Vegas is half the population of Phoenix, and the casinos are the only real driver for the economy. Lots of single and retired people. Phoenix has a manufacturing base, but most of the economy is financial services, other services and government jobs. It appears to have grown so fast largely due to really cheap housing prices as much as anything else. Lots of low end home owners.

Basically it looks to me like both those places are set to fold up like a house of cards. Most of the populations are mobile enough to move somewhere, and I'm just afraid Texas will look pretty good to the six million refugees.

What makes the desert beautiful is that somewhere it hides a well.

Online Eddie

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Re: Who Goes Dry First? Vegas or Phoenix?
« Reply #27 on: July 09, 2014, 06:16:26 AM »
They used to be able to grow a lot of food around Phoenix, before all the fields were filled with cheap tract houses. They get seven inches of rain, and it comes in a monsoon season, or did, back when we had predictable weather. I'm thinking some hardy souls will hang in for a while there. Not Vegas.
What makes the desert beautiful is that somewhere it hides a well.

Offline g

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Re: Who Goes Dry First? Vegas or Phoenix?
« Reply #28 on: July 09, 2014, 07:32:08 AM »
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I doubt there will be another city on the scale of Vegas.  I also doubt that any cities in areas of perennial drought (Reno) will pick up the slack, nor will places subject to frequent hurricanes (Atlantic City, Reno).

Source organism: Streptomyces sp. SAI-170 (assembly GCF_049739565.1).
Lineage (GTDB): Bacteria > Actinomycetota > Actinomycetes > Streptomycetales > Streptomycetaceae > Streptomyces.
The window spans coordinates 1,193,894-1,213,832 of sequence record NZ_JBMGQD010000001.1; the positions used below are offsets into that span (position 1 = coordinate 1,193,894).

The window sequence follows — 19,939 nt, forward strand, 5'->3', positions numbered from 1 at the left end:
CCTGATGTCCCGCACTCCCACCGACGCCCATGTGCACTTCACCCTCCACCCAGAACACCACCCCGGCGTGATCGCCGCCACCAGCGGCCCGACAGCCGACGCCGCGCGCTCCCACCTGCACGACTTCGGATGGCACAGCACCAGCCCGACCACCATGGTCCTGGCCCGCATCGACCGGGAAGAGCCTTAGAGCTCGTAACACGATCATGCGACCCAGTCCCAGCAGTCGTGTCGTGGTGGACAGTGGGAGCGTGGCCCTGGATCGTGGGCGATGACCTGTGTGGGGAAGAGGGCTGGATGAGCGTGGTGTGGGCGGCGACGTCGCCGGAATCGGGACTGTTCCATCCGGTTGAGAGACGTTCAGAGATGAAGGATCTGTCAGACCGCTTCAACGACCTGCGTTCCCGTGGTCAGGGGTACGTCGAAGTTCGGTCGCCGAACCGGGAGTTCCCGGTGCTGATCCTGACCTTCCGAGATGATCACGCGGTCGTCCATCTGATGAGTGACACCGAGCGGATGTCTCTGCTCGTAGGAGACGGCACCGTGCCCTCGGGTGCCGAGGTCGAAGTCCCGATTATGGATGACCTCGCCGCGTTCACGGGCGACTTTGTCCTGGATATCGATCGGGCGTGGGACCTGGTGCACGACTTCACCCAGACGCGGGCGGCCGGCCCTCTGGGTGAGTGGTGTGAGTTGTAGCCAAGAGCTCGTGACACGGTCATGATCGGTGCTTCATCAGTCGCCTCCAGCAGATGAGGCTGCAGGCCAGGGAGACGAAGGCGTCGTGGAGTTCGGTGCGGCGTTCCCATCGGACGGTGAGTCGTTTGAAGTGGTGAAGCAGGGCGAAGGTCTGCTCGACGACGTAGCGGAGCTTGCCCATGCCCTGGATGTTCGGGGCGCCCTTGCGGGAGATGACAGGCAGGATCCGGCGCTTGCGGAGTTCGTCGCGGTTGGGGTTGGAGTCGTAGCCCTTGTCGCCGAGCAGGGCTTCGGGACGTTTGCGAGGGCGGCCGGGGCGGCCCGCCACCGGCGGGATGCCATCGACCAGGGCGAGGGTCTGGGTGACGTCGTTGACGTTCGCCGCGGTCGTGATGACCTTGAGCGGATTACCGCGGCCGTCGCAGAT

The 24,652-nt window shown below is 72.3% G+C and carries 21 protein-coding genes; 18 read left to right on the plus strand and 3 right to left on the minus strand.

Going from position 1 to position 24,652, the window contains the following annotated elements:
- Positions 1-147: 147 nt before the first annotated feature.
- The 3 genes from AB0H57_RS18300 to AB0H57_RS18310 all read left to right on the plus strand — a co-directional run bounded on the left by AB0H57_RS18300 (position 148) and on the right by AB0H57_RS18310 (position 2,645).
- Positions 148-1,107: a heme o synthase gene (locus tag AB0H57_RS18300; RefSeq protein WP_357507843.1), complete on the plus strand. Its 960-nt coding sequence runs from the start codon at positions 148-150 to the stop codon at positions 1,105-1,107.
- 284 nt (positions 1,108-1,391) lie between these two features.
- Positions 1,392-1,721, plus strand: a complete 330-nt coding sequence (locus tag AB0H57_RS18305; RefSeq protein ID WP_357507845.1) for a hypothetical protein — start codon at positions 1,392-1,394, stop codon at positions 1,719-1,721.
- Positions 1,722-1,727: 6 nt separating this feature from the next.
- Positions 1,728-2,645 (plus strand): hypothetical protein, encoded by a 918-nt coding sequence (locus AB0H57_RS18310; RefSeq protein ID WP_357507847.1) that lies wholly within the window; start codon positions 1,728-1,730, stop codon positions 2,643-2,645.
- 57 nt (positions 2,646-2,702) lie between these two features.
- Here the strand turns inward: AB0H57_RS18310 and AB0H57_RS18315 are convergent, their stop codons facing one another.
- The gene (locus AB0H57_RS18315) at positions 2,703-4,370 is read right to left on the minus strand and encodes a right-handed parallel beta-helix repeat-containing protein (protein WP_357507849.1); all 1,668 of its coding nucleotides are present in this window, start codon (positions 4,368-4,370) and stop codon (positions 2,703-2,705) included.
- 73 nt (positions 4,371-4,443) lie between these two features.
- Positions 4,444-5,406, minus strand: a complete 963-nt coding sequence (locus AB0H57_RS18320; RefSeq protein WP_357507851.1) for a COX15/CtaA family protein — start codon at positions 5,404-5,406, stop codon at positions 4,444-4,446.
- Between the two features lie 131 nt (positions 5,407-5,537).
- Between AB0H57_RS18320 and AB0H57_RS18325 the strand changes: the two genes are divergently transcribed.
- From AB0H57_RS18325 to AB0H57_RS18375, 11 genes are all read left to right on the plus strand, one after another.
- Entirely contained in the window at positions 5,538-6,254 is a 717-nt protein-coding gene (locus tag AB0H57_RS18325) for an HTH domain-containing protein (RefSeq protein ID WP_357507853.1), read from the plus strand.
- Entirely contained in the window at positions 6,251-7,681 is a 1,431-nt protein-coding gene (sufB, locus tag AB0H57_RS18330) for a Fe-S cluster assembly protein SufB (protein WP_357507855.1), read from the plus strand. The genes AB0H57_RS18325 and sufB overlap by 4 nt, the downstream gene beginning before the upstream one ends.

Hi JD, Yeah I hear you, especially when you consider much of Vegas was built up in the days of cheap oil,steel and  equipment.

Still though, I think Miami or somewhere in Florida has a good chance of making a decent show of it. Thousands of old hotels and motels there already in place also that would likely do renovations as well as millions of retirees.

There is that hurricane weather problem however that you mention which is a drawback, although they say the newer buildings can withstand some pretty strong winds if it is in their design plan.

Offline Randy C

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Re: Who Goes Dry First? Vegas or Phoenix?
« Reply #29 on: July 09, 2014, 09:52:39 AM »
So, tell me,...., where will Palo Verde get its water for cooling the two reactors and spent fuel pools?  The plant is located out in the desert, west of Phoenix and uses treated sewage water for cooling, but once the city goes dry what becomes of a reactor full of fuel that must be cooled for ten years before it can be dry casked and move?????

Inquiring minds want to know!   :o